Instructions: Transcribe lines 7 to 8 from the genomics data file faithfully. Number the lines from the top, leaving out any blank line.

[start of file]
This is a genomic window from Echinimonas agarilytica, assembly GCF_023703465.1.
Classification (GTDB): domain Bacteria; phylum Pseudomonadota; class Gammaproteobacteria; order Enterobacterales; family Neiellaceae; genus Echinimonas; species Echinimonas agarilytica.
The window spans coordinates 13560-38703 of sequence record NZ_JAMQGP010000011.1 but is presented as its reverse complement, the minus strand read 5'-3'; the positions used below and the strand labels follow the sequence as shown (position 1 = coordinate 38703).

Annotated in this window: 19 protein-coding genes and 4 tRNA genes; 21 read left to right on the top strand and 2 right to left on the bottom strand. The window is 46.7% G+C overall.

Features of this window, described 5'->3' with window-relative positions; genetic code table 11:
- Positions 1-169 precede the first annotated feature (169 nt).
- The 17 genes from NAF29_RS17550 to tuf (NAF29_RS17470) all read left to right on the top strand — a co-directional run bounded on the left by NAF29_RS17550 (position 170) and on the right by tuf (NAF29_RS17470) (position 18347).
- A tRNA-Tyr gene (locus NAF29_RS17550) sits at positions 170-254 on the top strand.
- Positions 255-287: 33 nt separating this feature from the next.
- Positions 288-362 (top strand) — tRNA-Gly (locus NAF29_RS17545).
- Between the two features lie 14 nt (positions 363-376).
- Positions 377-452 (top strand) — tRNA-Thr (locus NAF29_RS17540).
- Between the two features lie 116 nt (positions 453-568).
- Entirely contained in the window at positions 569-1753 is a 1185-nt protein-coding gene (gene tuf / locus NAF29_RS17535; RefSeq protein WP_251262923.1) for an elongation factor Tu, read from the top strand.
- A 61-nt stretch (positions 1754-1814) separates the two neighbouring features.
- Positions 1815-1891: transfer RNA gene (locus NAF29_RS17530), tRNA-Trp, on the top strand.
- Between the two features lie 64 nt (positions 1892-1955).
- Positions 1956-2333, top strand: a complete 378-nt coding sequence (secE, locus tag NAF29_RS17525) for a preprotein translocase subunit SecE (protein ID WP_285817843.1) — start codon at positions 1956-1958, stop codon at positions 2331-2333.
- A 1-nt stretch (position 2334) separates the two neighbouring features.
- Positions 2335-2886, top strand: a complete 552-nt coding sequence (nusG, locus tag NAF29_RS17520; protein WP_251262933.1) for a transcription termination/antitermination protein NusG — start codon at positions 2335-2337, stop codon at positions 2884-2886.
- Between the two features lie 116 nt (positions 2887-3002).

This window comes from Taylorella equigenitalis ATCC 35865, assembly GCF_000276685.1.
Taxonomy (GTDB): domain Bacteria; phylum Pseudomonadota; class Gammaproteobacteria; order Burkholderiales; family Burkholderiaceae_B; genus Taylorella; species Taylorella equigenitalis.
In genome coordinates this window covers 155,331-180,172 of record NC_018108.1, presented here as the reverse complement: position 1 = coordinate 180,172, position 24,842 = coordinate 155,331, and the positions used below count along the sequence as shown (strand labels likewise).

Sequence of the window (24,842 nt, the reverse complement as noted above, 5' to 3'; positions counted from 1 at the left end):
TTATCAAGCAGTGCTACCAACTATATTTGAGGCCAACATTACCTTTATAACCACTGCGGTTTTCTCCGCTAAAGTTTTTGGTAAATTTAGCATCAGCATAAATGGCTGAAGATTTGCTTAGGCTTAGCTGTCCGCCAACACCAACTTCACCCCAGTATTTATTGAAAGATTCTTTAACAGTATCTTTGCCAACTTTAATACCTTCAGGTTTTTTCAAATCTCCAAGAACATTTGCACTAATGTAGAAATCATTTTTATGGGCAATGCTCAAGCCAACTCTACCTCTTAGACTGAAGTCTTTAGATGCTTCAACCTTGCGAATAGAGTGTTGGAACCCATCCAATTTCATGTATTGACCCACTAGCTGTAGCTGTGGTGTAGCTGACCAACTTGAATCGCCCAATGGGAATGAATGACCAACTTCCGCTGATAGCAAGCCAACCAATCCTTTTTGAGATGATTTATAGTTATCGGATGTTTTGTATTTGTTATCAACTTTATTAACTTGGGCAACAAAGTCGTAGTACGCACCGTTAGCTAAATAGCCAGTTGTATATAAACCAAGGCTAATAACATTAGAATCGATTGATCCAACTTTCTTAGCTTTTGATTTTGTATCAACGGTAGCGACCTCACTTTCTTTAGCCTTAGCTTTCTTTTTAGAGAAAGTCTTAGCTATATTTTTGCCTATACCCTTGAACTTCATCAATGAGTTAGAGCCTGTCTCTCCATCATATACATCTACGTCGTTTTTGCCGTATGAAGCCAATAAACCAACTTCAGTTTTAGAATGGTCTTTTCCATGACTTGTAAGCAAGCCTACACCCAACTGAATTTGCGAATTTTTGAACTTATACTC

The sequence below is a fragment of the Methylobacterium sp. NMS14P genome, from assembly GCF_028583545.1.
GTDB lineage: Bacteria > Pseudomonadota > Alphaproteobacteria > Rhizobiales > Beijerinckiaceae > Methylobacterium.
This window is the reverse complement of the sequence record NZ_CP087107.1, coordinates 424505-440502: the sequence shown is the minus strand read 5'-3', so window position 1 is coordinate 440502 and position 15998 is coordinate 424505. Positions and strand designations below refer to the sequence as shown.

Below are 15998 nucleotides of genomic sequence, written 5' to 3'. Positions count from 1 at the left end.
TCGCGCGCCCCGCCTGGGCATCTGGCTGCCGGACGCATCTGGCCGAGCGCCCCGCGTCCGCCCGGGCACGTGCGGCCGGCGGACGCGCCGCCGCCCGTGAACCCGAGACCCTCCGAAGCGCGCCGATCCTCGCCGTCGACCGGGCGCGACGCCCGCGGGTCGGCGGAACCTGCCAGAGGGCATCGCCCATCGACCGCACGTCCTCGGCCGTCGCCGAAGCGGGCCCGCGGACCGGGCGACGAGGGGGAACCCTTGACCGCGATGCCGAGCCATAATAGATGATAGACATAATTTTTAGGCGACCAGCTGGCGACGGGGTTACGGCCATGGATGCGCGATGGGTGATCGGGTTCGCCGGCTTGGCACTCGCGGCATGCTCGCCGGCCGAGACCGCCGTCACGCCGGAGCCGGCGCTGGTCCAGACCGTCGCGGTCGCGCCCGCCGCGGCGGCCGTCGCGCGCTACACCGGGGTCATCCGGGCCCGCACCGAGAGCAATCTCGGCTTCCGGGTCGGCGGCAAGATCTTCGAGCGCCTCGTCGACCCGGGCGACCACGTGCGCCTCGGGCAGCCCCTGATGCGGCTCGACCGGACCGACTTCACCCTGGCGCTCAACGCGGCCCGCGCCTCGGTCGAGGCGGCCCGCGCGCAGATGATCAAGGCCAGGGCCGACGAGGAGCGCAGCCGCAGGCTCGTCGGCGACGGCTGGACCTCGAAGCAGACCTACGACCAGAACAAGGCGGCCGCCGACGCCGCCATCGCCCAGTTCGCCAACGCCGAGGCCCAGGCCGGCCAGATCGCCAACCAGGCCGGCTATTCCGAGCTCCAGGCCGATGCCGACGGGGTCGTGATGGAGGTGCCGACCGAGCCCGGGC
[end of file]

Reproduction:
- The 17 genes from NAF29_RS17550 to tuf (NAF29_RS17470) all read left to right on the top strand — a co-directional run bounded on the left by NAF29_RS17550 (position 170) and on the right by tuf (NAF29_RS17470) (position 18347).
- A tRNA-Tyr gene (locus NAF29_RS17550) sits at positions 170-254 on the top strand.